The Medium team has somehow made this nugget of thought require 1.2 megabytes.

That's longer than Crime and Punishment, Dostoyevsky’s psychological thriller about an impoverished student who fills his head with thoughts of Napoleon and talks himself into murdering an elderly money lender.
Racked by guilt, so rattled by his crime that he even forgets to grab the money, Raskolnikov finds himself pursued in a cat-and-mouse game by a clever prosecutor and finds redemption in the unlikely love of a saintly prostitute.

Dostoevski wrote this all by hand, by candlelight, with a goddamned feather."



"Everyone admits there’s a problem. These pages are bad enough on a laptop (my fan spun for the entire three weeks I was preparing this talk), but they are hell on mobile devices. So publishers are taking action.

In May 2015, Facebook introduced ‘Instant Articles’, a special format for news stories designed to appear within the Facebook site, and to load nearly instantly.

Facebook made the announcement on a 6.8 megabyte webpage dominated by a giant headshot of some dude. He doesn’t even work for Facebook, he’s just the National Geographic photo editor.

Further down the page, you'll find a 41 megabyte video, the only way to find out more about the project. In the video, this editor rhapsodizes about exciting misfeatures of the new instant format like tilt-to-pan images, which means if you don't hold your phone steady, the photos will drift around like a Ken Burns documentary.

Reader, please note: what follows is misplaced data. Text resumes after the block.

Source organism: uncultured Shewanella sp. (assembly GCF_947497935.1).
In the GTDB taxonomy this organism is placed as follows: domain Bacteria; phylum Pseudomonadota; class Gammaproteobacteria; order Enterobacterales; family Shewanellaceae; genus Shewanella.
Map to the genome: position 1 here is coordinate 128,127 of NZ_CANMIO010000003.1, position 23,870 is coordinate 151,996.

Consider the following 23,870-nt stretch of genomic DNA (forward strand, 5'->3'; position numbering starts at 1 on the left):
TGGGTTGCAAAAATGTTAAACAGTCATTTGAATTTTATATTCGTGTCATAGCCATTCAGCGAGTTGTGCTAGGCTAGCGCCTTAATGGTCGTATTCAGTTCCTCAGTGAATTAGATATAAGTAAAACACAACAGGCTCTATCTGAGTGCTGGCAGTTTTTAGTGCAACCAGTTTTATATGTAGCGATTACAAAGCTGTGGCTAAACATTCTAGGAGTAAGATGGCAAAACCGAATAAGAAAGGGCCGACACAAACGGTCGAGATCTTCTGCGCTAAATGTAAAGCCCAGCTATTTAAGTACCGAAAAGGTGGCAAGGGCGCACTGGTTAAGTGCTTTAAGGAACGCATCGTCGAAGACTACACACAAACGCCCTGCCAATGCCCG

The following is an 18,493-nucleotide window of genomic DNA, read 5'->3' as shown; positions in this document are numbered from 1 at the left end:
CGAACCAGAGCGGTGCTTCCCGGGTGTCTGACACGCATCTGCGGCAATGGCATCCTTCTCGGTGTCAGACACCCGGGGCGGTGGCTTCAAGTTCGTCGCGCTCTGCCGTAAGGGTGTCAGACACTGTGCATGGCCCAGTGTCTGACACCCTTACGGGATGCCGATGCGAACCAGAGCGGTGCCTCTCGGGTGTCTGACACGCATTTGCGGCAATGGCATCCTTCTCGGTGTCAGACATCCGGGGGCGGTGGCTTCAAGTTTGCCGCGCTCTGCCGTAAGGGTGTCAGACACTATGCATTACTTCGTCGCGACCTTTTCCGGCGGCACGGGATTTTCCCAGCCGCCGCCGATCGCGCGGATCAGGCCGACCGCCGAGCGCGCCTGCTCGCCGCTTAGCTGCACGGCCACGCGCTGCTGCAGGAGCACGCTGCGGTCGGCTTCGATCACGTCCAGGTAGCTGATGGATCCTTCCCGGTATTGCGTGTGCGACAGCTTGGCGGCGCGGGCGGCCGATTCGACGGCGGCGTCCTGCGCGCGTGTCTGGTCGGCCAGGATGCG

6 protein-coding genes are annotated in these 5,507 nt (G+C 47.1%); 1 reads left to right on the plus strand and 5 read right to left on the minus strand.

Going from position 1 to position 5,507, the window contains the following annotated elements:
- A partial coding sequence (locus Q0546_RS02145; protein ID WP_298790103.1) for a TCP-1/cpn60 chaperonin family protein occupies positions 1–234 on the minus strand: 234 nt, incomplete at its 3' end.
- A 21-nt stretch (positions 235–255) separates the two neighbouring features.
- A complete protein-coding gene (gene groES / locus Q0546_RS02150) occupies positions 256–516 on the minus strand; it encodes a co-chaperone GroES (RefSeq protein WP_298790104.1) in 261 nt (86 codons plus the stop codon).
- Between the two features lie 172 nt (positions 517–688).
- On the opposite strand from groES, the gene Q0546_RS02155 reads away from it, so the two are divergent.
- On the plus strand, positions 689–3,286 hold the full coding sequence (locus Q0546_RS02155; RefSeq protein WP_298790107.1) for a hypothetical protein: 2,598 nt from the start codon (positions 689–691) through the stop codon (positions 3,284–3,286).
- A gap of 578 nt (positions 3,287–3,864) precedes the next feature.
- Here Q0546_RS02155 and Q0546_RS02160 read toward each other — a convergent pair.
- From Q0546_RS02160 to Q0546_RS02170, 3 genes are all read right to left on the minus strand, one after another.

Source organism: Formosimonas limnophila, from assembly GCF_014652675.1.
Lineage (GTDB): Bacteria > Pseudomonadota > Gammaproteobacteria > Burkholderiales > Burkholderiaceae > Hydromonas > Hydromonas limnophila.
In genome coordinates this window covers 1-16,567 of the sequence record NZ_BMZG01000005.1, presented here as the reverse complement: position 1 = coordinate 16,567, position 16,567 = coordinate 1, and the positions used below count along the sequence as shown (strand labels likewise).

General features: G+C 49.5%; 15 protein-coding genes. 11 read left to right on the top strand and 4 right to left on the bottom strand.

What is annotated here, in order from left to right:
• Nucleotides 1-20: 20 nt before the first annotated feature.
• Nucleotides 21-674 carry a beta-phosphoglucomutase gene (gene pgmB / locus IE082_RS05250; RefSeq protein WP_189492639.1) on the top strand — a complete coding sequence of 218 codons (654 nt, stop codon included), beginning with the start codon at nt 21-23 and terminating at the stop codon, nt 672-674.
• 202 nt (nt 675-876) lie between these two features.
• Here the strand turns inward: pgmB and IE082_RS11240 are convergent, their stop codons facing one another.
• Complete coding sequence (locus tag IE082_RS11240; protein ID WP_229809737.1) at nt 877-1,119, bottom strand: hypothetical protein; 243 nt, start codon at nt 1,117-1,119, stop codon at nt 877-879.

Facebook has also launched internet.org, an effort to expand Internet access. The stirring homepage includes stories of people from across the developing world, and what getting Internet access has meant for them.
You know what’s coming next. When I left the internet.org homepage open in Chrome over lunch, I came back to find it had transferred over a quarter gigabyte of data.

Surely, you'll say, there's no way the globe in the background of a page about providing universal web access could be a giant video file?

But I am here to tell you, oh yes it is. They load a huge movie just so the globe can spin.

This is Facebook's message to the world: "The internet is slow. Sit and spin."

And it's not like bad connectivity is a problem unique to the Third World! I've traveled enough here in Australia to know that in rural places in Tasmania and Queensland, vendors treat WiFi like hundred-year-old brandy.

You're welcome to buy as much of it as you want, but it costs a fortune and comes in tiny portions. And after the third or fourth purchase, people start to look at you funny.